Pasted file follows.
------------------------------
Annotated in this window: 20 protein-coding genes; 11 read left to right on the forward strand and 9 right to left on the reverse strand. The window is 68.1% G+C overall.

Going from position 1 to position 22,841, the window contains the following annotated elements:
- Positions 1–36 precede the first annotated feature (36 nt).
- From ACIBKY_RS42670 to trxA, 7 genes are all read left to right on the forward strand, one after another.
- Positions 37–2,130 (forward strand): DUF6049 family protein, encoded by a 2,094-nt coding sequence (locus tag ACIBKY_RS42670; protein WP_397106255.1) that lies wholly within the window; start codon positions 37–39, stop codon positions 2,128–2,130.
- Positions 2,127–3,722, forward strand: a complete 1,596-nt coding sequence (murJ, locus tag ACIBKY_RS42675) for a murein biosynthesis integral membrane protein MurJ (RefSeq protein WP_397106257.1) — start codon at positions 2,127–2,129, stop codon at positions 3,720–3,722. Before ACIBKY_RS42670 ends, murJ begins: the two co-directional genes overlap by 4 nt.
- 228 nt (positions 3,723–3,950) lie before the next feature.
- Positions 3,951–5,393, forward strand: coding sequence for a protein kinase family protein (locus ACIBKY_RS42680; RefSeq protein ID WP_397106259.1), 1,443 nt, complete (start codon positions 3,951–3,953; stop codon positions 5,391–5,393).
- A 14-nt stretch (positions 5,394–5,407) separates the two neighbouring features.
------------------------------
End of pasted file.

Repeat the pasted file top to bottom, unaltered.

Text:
Annotated in this window: 20 protein-coding genes; 11 read left to right on the forward strand and 9 right to left on the reverse strand. The window is 68.1% G+C overall.

Going from position 1 to position 22,841, the window contains the following annotated elements:
- Positions 1–36 precede the first annotated feature (36 nt).
- From ACIBKY_RS42670 to trxA, 7 genes are all read left to right on the forward strand, one after another.
- Positions 37–2,130 (forward strand): DUF6049 family protein, encoded by a 2,094-nt coding sequence (locus tag ACIBKY_RS42670; protein WP_397106255.1) that lies wholly within the window; start codon positions 37–39, stop codon positions 2,128–2,130.
- Positions 2,127–3,722, forward strand: a complete 1,596-nt coding sequence (murJ, locus tag ACIBKY_RS42675) for a murein biosynthesis integral membrane protein MurJ (RefSeq protein WP_397106257.1) — start codon at positions 2,127–2,129, stop codon at positions 3,720–3,722. Before ACIBKY_RS42670 ends, murJ begins: the two co-directional genes overlap by 4 nt.
- 228 nt (positions 3,723–3,950) lie before the next feature.
- Positions 3,951–5,393, forward strand: coding sequence for a protein kinase family protein (locus ACIBKY_RS42680; RefSeq protein ID WP_397106259.1), 1,443 nt, complete (start codon positions 3,951–3,953; stop codon positions 5,391–5,393).
- A 14-nt stretch (positions 5,394–5,407) separates the two neighbouring features.